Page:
I-Corps: Electrolyzers for Green Hydrogen Production Using Reverse Osmosis Membranes

Project: Research project

Project Details


The broader impact/commercial potential of this I-Corps project is the development of an electrolyzer for producing green hydrogen at a lower cost and without negative environmental impacts. The global market size of hydrogen was $155B in 2020 and is expected to reach $317B in 2030 with a compound annual growth rate of 9.3%. Different sectors, including transportation (light, medium, and heavy fuel cell vehicles), industry (oil refining, metals refining, biofuels, ammonia, and synthetic hydrocarbons), and storage (natural gas supplementation and seasonal energy storage) are the main customers of hydrogen. Conventional methods of hydrogen production are expensive and release pollutants into the environment. The proposed technology has the potential to reduce greenhouse gas emissions, helping overcome environmental challenges like global warming. Different industrial sectors can use green hydrogen at a reduced cost, and the technology will use renewable sources of energy for hydrogen production, leading toward sustainable development. This I-Corps project is based on the development of electrolyzers for green hydrogen production using thin film composite (TFC) membranes. In the proposed technology, TFC membranes (e.g., reverse osmosis membranes) are used instead of more expensive proton exchange membranes (PEMs) to address the high cost of green hydrogen production by electrolysis. From a technical point of view, using a TFC membrane in the electrolyzer has several advantages. First, it could limit the transport of salt ions while allowing protons to pass, making charge balance between electrodes. Second, utilizing the TFC membrane in the electrolyzer could restrict the gas transfer between chambers (anolyte and catholyte) and allow hydrogen gas production. Moreover, initial investigations indicate that TFC membranes have acceptable performance for water electrolysis compared to commercial ion exchange membranes. This technology will employ renewable energy sources (e.g., solar energy) for seawater electrolysis. As a result, it could be possible to produce green hydrogen at a reduced cost without greenhouse gas emissions to the environment.This award reflects NSF's statutory mission and has been deemed worthy of support through evaluation using the Foundation's intellectual merit and broader impacts review criteria.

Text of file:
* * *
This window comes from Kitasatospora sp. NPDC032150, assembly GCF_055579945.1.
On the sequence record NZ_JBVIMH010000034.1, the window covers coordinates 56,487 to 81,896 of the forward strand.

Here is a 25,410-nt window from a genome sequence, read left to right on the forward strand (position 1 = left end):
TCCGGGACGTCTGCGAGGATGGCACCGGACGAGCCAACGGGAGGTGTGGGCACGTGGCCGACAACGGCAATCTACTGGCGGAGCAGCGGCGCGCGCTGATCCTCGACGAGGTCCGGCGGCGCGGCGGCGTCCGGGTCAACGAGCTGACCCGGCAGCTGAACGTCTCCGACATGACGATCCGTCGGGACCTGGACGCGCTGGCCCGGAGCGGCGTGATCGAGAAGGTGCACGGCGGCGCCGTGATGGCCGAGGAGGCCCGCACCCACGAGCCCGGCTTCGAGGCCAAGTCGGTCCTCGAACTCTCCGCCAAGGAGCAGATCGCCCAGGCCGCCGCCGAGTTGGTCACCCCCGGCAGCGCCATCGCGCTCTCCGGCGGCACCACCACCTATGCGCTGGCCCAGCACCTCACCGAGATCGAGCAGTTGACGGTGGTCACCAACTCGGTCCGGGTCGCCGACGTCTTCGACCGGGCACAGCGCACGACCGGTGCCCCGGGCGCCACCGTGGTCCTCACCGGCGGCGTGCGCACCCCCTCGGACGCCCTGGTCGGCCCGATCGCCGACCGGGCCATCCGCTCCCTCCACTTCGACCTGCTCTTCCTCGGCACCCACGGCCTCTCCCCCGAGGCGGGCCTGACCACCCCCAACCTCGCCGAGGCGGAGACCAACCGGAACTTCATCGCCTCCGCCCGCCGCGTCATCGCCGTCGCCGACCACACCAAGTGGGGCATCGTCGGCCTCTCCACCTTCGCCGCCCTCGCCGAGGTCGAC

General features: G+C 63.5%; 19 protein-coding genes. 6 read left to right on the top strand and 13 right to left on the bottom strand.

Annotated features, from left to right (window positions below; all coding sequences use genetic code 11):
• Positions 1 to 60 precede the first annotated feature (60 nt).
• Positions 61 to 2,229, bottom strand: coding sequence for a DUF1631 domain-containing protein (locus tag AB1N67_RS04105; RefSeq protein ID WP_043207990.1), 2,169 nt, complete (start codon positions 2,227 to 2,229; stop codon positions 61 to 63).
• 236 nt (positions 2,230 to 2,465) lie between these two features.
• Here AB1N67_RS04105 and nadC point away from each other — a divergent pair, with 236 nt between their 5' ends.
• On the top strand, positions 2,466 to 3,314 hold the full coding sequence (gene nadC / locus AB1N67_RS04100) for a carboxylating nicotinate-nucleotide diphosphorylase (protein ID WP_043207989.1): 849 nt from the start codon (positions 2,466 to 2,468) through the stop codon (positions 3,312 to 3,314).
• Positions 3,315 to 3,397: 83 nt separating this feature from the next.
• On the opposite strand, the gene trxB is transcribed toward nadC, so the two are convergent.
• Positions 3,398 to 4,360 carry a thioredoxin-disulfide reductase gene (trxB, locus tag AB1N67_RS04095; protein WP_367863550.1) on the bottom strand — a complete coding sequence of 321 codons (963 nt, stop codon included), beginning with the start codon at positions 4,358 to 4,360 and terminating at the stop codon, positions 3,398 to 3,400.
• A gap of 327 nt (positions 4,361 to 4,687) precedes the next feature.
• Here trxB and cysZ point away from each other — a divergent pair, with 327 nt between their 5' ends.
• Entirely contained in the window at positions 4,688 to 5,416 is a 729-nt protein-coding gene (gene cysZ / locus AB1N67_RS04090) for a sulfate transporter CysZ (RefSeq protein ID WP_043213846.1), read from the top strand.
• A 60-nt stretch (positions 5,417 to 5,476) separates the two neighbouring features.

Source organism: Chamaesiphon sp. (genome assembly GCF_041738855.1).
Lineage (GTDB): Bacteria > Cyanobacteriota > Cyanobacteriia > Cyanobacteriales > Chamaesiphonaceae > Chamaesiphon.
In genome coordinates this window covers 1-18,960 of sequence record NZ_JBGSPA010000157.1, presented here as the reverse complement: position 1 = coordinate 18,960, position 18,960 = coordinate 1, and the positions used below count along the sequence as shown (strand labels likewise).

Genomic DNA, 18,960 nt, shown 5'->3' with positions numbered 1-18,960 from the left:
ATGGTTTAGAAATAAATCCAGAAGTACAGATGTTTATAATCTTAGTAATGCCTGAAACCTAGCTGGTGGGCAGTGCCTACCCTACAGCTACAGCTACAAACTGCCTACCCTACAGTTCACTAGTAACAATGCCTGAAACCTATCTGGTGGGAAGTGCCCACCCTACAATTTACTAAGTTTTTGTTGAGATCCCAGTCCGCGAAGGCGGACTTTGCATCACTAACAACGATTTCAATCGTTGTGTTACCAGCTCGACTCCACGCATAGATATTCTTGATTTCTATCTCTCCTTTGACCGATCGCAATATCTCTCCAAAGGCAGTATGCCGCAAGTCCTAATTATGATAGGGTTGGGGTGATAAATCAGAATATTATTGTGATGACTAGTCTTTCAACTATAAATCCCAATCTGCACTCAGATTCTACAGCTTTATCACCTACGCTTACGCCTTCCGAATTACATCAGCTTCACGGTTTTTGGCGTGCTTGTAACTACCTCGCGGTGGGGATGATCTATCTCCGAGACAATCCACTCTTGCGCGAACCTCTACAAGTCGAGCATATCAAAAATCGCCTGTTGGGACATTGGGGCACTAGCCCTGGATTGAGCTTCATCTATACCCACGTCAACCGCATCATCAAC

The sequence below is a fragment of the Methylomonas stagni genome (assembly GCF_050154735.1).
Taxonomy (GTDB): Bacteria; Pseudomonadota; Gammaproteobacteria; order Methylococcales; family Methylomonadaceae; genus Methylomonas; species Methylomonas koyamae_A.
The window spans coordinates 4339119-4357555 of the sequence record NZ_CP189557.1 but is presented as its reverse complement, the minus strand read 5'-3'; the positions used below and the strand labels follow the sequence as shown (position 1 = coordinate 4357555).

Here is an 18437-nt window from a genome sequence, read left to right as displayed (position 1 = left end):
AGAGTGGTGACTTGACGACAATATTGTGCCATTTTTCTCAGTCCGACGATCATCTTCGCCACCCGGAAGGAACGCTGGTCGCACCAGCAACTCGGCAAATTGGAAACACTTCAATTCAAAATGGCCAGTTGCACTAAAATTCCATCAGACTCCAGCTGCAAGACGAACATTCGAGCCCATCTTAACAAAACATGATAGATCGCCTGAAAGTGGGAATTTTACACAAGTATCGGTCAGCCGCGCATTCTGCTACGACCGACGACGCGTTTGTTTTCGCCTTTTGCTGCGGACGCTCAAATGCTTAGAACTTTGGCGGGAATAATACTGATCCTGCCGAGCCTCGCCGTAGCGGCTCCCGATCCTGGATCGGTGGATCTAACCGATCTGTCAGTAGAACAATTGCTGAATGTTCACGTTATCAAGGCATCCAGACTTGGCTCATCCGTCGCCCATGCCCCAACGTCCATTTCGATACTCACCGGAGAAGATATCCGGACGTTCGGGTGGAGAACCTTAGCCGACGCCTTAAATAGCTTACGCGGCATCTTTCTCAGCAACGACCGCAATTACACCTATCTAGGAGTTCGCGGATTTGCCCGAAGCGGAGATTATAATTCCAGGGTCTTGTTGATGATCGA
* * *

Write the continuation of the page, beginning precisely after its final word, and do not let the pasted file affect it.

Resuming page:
Effective start/end date2/1/241/31/25


  • National Science Foundation: $50,000.00


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